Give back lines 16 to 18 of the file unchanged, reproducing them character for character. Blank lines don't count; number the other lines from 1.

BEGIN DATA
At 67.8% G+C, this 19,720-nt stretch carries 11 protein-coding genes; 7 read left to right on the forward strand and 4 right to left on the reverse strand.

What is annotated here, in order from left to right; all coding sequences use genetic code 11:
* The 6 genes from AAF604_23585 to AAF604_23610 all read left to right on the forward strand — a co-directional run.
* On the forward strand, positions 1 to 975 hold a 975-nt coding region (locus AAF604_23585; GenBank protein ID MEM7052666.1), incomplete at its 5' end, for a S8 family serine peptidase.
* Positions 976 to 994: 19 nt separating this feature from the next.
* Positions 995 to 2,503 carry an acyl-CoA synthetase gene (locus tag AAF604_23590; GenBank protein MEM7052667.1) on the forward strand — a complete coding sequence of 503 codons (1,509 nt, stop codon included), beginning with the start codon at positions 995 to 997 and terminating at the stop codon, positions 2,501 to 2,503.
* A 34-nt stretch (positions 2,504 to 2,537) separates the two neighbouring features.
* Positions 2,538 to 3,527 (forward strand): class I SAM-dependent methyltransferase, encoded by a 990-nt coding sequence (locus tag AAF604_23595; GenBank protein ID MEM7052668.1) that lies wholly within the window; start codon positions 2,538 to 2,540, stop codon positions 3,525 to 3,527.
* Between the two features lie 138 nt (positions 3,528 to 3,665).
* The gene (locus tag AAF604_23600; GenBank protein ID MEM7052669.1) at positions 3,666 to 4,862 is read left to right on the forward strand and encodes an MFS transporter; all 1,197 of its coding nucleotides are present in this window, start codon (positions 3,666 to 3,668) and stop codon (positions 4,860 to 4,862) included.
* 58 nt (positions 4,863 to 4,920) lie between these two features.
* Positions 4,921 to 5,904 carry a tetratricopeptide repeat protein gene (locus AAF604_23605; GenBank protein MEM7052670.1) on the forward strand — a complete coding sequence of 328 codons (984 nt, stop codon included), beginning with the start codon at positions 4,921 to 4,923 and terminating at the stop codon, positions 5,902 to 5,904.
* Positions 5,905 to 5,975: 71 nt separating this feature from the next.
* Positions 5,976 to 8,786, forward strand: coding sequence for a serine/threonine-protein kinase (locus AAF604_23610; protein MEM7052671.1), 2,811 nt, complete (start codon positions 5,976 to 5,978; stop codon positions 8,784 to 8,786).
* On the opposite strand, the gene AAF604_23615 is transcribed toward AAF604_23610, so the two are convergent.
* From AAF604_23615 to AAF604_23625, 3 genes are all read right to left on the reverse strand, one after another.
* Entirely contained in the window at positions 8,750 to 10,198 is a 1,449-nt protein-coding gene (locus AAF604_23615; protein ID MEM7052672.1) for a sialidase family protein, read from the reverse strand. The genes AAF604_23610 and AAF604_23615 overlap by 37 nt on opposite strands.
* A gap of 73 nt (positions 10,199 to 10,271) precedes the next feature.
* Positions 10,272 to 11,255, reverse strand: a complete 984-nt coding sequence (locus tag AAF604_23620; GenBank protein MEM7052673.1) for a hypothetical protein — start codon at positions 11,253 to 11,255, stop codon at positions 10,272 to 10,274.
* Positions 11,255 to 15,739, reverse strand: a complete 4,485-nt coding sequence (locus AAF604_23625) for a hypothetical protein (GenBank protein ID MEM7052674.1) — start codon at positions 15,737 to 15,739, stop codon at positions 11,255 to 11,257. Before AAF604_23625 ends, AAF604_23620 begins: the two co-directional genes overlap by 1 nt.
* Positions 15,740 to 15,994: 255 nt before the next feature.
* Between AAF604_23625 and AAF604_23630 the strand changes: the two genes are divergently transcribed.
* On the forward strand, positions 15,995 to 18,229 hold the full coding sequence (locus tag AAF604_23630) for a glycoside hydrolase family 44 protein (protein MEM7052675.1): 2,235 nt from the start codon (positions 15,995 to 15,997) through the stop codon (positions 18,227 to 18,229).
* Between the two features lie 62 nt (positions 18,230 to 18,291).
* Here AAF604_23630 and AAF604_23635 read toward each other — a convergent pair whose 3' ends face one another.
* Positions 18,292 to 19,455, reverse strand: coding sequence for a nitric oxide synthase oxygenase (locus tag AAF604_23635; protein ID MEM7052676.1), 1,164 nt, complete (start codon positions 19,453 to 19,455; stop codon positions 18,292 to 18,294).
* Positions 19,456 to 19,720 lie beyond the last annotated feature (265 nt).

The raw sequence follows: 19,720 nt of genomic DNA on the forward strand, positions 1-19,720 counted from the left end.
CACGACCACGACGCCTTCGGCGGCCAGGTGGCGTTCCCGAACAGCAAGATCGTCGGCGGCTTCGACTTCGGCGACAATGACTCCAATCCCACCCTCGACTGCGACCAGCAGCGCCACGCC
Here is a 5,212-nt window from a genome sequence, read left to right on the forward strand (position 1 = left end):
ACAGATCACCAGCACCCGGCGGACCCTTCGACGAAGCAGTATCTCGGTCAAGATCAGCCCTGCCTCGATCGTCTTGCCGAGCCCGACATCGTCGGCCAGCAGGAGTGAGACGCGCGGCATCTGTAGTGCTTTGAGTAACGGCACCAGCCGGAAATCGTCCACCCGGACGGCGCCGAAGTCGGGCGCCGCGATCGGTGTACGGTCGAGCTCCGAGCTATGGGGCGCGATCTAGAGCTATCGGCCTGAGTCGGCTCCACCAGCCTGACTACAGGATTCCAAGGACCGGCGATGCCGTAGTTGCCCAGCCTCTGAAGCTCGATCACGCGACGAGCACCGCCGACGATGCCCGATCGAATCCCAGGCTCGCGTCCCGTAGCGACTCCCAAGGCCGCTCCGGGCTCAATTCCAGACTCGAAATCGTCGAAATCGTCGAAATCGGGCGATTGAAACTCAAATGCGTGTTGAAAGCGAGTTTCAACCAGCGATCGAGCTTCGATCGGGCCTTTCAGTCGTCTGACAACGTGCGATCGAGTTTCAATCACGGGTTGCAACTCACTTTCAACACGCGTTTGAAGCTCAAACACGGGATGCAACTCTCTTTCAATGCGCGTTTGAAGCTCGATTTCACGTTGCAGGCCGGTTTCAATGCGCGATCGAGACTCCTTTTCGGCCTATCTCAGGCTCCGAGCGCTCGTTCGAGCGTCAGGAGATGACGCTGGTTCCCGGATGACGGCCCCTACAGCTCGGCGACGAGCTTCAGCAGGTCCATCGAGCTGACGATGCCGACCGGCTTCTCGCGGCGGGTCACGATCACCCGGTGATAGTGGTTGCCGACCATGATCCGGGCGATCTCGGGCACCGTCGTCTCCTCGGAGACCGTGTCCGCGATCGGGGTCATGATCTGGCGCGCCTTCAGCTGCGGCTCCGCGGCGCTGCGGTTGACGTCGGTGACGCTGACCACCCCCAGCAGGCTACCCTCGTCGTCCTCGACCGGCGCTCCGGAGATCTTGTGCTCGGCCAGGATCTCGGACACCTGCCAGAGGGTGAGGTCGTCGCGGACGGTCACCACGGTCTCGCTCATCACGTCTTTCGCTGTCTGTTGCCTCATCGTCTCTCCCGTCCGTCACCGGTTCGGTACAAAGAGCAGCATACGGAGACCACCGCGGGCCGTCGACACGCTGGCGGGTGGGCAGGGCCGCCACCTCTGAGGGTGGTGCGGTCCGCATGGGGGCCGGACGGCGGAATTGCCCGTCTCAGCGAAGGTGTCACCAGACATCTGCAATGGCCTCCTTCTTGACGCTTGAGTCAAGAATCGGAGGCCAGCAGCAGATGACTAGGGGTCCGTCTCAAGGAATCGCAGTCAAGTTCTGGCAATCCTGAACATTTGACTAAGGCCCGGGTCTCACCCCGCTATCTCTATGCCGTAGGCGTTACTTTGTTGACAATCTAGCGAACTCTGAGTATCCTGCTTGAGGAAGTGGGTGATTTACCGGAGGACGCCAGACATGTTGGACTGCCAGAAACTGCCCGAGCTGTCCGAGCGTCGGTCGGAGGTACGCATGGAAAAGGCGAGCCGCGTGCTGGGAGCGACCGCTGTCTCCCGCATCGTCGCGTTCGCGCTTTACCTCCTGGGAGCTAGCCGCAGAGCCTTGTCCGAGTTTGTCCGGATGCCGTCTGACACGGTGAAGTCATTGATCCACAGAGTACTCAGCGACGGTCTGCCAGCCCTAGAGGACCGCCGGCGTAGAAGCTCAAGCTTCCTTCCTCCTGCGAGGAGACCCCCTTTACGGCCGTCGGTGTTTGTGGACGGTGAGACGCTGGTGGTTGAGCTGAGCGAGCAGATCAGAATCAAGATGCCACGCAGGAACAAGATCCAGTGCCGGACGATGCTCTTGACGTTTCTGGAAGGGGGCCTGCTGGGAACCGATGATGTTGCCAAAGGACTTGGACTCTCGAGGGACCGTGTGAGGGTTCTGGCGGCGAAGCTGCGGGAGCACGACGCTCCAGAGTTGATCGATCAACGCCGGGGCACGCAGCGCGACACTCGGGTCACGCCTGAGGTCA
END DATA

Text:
* From AAF604_23615 to AAF604_23625, 3 genes are all read right to left on the reverse strand, one after another.
* Entirely contained in the window at positions 8,750 to 10,198 is a 1,449-nt protein-coding gene (locus AAF604_23615; protein ID MEM7052672.1) for a sialidase family protein, read from the reverse strand. The genes AAF604_23610 and AAF604_23615 overlap by 37 nt on opposite strands.
* A gap of 73 nt (positions 10,199 to 10,271) precedes the next feature.